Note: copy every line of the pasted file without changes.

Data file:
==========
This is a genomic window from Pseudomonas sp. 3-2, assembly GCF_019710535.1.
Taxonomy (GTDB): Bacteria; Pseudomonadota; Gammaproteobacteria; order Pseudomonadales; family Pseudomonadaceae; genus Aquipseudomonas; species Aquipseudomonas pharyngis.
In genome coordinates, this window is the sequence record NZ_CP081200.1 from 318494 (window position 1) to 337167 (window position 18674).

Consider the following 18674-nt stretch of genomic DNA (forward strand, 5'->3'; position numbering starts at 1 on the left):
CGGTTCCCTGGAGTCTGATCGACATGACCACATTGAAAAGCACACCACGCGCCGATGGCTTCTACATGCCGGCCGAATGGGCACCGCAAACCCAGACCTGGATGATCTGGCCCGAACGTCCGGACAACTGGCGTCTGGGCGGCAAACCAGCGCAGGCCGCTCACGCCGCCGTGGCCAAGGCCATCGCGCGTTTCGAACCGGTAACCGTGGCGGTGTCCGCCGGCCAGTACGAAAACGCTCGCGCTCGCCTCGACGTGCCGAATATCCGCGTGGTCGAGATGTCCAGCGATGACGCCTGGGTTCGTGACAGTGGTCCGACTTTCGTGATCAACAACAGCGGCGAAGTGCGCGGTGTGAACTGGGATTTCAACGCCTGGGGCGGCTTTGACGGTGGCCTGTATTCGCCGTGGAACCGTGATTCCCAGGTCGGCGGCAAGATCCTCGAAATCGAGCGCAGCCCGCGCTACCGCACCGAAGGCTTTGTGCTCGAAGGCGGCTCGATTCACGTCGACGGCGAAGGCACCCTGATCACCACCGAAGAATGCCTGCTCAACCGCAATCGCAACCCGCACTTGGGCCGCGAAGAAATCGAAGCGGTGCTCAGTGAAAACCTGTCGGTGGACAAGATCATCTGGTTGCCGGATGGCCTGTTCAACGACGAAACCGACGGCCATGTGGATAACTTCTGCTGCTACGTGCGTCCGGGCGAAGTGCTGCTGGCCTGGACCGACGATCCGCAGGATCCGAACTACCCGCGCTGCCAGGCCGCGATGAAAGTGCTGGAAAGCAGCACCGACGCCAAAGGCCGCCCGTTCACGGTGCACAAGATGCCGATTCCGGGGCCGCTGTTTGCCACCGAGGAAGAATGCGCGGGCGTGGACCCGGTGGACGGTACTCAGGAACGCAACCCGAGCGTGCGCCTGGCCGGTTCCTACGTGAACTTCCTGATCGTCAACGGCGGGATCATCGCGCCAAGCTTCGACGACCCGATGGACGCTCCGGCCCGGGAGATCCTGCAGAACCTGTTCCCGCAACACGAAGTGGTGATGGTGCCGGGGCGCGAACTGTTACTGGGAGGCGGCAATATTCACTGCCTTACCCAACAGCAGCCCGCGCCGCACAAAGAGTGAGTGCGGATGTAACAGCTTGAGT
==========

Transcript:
This is a genomic window from Pseudomonas sp. 3-2, assembly GCF_019710535.1.
Taxonomy (GTDB): Bacteria; Pseudomonadota; Gammaproteobacteria; order Pseudomonadales; family Pseudomonadaceae; genus Aquipseudomonas; species Aquipseudomonas pharyngis.
In genome coordinates, this window is the sequence record NZ_CP081200.1 from 318494 (window position 1) to 337167 (window position 18674).

Consider the following 18674-nt stretch of genomic DNA (forward strand, 5'->3'; position numbering starts at 1 on the left):
CGGTTCCCTGGAGTCTGATCGACATGACCACATTGAAAAGCACACCACGCGCCGATGGCTTCTACATGCCGGCCGAATGGGCACCGCAAACCCAGACCTGGATGATCTGGCCCGAACGTCCGGACAACTGGCGTCTGGGCGGCAAACCAGCGCAGGCCGCTCACGCCGCCGTGGCCAAGGCCATCGCGCGTTTCGAACCGGTAACCGTGGCGGTGTCCGCCGGCCAGTACGAAAACGCTCGCGCTCGCCTCGACGTGCCGAATATCCGCGTGGTCGAGATGTCCAGCGATGACGCCTGGGTTCGTGACAGTGGTCCGACTTTCGTGATCAACAACAGCGGCGAAGTGCGCGGTGTGAACTGGGATTTCAACGCCTGGGGCGGCTTTGACGGTGGCCTGTATTCGCCGTGGAACCGTGATTCCCAGGTCGGCGGCAAGATCCTCGAAATCGAGCGCAGCCCGCGCTACCGCACCGAAGGCTTTGTGCTCGAAGGCGGCTCGATTCACGTCGACGGCGAAGGCACCCTGATCACCACCGAAGAATGCCTGCTCAACCGCAATCGCAACCCGCACTTGGGCCGCGAAGAAATCGAAGCGGTGCTCAGTGAAAACCTGTCGGTGGACAAGATCATCTGGTTGCCGGATGGCCTGTTCAACGACGAAACCGACGGCCATGTGGATAACTTCTGCTGCTACGTGCGTCCGGGCGAAGTGCTGCTGGCCTGGACCGACGATCCGCAGGATCCGAACTACCCGCGCTGCCAGGCCGCGATGAAAGTGCTGGAAAGCAGCACCGACGCCAAAGGCCGCCCGTTCACGGTGCACAAGATGCCGATTCCGGGGCCGCTGTTTGCCACCGAGGAAGAATGCGCGGGCGTGGACCCGGTGGACGGTACTCAGGAACGCAACCCGAGCGTGCGCCTGGCCGGTTCCTACGTGAACTTCCTGATCGTCAACGGCGGGATCATCGCGCCAAGCTTCGACGACCCGATGGACGCTCCGGCCCGGGAGATCCTGCAGAACCTGTTCCCGCAACACGAAGTGGTGATGGTGCCGGGGCGCGAACTGTTACTGGGAGGCGGCAATATTCACTGCCTTACCCAACAGCAGCCCGCGCCGCACAAAGAGTGAGTGCGGATGTAACAGCTTGAGT